The History of Woodworking

The History of Woodworking

Jul 25th 2017


Is the process of building, making, or carving something using wood.

Along with stone, mud, and even animal parts, wood was one of the first materials worked by early humans. Microwear analysis of the Mousterian stone tools used by the Neanderthals show that many were used to work wood. The development of civilization was closely tied to the development of increasingly greater degrees of skill in working these materials.

Among early finds of wooden tools are the worked sticks from Kalambo Falls, Clacton-on-Sea, and Lehringen. The spears from Schöningen (Germany) provide some of the first examples of wooden hunting gear. Flint tools were used for carving. Since Neolithic times, carved wooden vessels are known, for example, from the Linear Pottery culture wells at Kückhofen and Eythra. Examples of Bronze Age woodcarving include tree trunks worked into coffins from Northern Germany and Denmark, and wooden folding chairs. The site of Fellbach-Schmieden in Germany has provided fine examples of wooden animal statues from the Iron Age, while wooden idols from the La Tène period are known from a sanctuary at the source of the Seine in France.

Two ancient civilizations that used woodworking were the Egyptians and the Chinese. Woodworking is depicted in many ancient Egyptian drawings, and a considerable amount of ancient Egyptian furniture (such as stools, chairs, tables, beds, chests) has been preserved in tombs. As well, the inner coffins found in the tombs were also made of wood. The metal used by the Egyptians for woodworking tools was originally copper, and eventually, after 2000 BC, bronze (ironworking was unknown until much later). Commonly used woodworking tools included axes, adzes, chisels, pull saws, and bow drills.

Mortise and tenon joints are attested from the earliest Predynastic period. These joints were strengthened using pegs, dowels and leather or cord lashings. Animal glue came to be used only in the New Kingdom period. Ancient Egyptians invented the art of veneering and used varnishes for finishing, though the composition of these varnishes is unknown. Although different native acacias were used, as was the wood from the local sycamore and tamarisk trees, deforestation in the Nile valley resulted in the need for the importation of wood, notably cedar, but also Aleppo pine, boxwood and oak, starting from the Second Dynasty.

The progenitors of Chinese woodworking are considered to be Lu Ban and his wife Lady Yun, from the Spring and Autumn Period. Lu Ban is said to have brought the plane, chalkline, and other tools to China. His teachings are supposedly left behind in the book Lu Ban Jing, “Manuscript of Lu Ban,” although it was written some 1500 years after his death. The book is filled largely with descriptions of dimensions for use in building various items such as flowerpots, tables, altars, etc., and also contains extensive instructions concerning Feng Shui. Unfortunately it mentions almost nothing of the intricate glueless and nailless joinery for which Chinese furniture was so famous.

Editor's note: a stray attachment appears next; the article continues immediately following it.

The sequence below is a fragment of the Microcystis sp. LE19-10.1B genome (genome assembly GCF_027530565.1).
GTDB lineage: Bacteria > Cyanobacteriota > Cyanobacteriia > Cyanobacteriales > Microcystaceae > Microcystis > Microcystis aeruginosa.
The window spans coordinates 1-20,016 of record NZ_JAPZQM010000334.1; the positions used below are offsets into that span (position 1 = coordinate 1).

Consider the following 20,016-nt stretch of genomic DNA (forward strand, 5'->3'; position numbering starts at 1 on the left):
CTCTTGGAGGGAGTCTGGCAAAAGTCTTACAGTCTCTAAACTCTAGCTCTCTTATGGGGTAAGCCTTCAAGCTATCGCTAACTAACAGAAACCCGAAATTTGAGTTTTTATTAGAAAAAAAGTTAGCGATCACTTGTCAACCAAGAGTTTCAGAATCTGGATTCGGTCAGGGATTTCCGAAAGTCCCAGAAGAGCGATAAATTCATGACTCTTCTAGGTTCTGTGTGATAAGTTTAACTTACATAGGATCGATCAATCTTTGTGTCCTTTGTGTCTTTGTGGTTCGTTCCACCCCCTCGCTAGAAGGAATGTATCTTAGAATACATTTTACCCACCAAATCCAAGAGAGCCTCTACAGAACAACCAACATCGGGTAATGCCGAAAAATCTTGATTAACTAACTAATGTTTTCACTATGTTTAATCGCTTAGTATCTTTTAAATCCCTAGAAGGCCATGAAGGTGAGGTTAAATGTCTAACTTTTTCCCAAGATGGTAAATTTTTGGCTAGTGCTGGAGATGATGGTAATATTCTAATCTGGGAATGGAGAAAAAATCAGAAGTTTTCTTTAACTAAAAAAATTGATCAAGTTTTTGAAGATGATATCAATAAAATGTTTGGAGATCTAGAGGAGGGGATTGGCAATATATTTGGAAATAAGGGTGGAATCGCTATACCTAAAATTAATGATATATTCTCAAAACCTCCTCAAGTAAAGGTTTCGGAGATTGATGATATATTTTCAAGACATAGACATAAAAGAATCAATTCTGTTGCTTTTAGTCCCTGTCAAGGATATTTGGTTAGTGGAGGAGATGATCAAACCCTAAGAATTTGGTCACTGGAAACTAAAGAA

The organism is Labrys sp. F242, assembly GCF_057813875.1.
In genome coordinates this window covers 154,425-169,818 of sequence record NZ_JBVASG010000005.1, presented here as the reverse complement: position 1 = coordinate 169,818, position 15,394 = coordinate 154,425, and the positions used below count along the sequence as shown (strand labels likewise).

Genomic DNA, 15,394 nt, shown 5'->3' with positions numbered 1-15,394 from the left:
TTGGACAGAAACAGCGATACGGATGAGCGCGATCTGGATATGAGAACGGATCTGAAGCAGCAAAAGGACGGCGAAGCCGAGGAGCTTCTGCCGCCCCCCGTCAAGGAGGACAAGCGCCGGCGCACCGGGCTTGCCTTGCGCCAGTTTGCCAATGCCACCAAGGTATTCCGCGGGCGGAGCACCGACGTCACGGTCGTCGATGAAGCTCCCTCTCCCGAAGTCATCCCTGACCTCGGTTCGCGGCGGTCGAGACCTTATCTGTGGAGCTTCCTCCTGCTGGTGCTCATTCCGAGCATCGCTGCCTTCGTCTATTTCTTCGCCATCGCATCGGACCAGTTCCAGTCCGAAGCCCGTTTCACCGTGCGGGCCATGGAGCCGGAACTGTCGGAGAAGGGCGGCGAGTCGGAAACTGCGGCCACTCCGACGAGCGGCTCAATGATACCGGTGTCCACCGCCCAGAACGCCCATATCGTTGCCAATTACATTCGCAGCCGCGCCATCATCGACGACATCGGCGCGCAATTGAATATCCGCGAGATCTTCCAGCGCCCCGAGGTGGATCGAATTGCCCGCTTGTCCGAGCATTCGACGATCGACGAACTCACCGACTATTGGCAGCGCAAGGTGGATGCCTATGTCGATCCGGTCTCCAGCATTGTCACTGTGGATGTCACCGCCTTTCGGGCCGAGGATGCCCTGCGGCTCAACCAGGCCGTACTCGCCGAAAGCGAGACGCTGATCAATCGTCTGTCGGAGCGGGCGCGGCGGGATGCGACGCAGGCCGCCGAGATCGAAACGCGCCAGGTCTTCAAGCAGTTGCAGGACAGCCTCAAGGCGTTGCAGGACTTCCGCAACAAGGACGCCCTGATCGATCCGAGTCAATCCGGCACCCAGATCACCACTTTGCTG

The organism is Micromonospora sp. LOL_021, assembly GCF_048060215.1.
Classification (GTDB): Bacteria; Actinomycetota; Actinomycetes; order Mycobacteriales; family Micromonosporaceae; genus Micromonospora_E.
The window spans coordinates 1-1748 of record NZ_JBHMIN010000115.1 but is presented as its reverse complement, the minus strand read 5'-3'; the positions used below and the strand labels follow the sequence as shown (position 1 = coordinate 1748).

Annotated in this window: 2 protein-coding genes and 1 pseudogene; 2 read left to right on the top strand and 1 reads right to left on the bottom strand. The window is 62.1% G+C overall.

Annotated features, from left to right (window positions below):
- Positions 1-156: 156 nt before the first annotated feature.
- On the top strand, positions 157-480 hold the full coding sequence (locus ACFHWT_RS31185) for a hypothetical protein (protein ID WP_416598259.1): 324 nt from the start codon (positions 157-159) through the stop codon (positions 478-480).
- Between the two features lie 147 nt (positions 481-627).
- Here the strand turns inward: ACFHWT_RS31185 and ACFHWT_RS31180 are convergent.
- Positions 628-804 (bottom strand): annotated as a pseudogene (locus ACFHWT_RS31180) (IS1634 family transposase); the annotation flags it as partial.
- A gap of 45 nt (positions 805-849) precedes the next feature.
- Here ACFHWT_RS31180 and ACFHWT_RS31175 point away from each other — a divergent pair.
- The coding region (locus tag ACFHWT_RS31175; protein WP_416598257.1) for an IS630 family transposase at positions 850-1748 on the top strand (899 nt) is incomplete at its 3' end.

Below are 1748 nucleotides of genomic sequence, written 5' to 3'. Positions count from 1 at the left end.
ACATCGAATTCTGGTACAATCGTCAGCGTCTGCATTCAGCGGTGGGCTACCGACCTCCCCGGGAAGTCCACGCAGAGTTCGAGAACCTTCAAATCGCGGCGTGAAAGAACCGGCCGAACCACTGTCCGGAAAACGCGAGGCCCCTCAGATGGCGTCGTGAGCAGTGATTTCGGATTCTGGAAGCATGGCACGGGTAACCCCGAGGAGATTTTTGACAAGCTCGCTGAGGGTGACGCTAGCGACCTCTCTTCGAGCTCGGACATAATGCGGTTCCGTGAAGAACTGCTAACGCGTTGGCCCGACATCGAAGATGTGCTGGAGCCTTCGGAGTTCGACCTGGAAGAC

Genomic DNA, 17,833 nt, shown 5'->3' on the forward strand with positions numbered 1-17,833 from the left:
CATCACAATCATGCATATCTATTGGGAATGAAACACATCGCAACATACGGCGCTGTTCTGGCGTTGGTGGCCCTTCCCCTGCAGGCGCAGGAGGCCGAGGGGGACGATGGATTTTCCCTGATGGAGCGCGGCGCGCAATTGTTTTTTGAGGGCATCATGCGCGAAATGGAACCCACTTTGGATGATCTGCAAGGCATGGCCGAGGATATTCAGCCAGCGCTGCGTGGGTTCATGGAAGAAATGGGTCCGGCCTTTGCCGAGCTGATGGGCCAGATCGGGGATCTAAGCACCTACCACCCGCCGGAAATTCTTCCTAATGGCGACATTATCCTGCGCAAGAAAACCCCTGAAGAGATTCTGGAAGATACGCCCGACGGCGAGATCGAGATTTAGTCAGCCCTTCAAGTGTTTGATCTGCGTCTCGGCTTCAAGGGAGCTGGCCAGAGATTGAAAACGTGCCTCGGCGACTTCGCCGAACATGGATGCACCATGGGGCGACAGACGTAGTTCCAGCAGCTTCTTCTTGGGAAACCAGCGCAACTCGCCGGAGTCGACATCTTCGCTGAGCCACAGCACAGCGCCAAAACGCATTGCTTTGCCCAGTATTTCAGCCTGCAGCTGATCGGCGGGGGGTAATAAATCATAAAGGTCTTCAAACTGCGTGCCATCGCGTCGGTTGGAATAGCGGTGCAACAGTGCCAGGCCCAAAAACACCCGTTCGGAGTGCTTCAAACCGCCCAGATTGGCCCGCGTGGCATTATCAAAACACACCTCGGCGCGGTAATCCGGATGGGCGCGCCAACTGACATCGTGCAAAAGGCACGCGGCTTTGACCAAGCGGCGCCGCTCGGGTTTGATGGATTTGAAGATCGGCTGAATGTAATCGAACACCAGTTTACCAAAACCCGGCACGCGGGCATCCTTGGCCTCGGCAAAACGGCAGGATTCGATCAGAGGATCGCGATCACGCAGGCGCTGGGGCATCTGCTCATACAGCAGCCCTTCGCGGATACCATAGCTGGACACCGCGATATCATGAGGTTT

Historically, woodworks relied upon the woods native to their region, until transportation and trade innovations made more exotic woods available to the craftsman. Woods can be sorted into three basic types: hardwoods typified by tight grain and derived from broadleaf trees, softwoods from coniferous trees, and man-made materials such as plywood and MDF. Typically furniture such as tables and chairs is made using solid stock, and cabinet/fixture makers employ the use of plywood and other manmade panel products.

As civilization developed throughout the years, human skills developed. People continued to learn more advanced techniques, strategies, and designs in woodworking, and woodworking became an art. Some of the wellknown skills are carpentry, parquetry, marquetry, wood carving, and cabinetry. All of these pertain to the wonderful and artistic concept of woodworking craft.

Indeed, the craft of woodworking has undergone many changes throughout history. One can surmise that the craft of woodworking isn’t just a “skilled art” but can also be considered as history itself.